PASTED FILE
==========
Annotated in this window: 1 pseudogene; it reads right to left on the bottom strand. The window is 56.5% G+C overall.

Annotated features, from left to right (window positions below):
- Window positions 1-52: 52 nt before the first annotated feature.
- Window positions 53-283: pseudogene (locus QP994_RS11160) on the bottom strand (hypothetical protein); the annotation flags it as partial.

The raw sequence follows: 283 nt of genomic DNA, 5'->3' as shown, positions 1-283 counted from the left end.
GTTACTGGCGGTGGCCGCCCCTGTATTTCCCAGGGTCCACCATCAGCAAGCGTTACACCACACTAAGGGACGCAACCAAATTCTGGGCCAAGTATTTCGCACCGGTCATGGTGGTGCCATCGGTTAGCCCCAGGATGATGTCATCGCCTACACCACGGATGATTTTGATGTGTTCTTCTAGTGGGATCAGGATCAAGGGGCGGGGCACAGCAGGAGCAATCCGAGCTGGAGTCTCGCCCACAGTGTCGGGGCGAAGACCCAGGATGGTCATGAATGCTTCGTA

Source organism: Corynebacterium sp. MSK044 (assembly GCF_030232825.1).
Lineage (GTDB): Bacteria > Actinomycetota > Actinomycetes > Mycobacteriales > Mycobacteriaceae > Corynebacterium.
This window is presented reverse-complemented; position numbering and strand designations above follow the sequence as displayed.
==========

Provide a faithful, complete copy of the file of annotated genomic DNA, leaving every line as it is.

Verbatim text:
Annotated in this window: 1 pseudogene; it reads right to left on the bottom strand. The window is 56.5% G+C overall.

Annotated features, from left to right (window positions below):
- Window positions 1-52: 52 nt before the first annotated feature.
- Window positions 53-283: pseudogene (locus QP994_RS11160) on the bottom strand (hypothetical protein); the annotation flags it as partial.

The raw sequence follows: 283 nt of genomic DNA, 5'->3' as shown, positions 1-283 counted from the left end.
GTTACTGGCGGTGGCCGCCCCTGTATTTCCCAGGGTCCACCATCAGCAAGCGTTACACCACACTAAGGGACGCAACCAAATTCTGGGCCAAGTATTTCGCACCGGTCATGGTGGTGCCATCGGTTAGCCCCAGGATGATGTCATCGCCTACACCACGGATGATTTTGATGTGTTCTTCTAGTGGGATCAGGATCAAGGGGCGGGGCACAGCAGGAGCAATCCGAGCTGGAGTCTCGCCCACAGTGTCGGGGCGAAGACCCAGGATGGTCATGAATGCTTCGTA

Source organism: Corynebacterium sp. MSK044 (assembly GCF_030232825.1).
Lineage (GTDB): Bacteria > Actinomycetota > Actinomycetes > Mycobacteriales > Mycobacteriaceae > Corynebacterium.
This window is presented reverse-complemented; position numbering and strand designations above follow the sequence as displayed.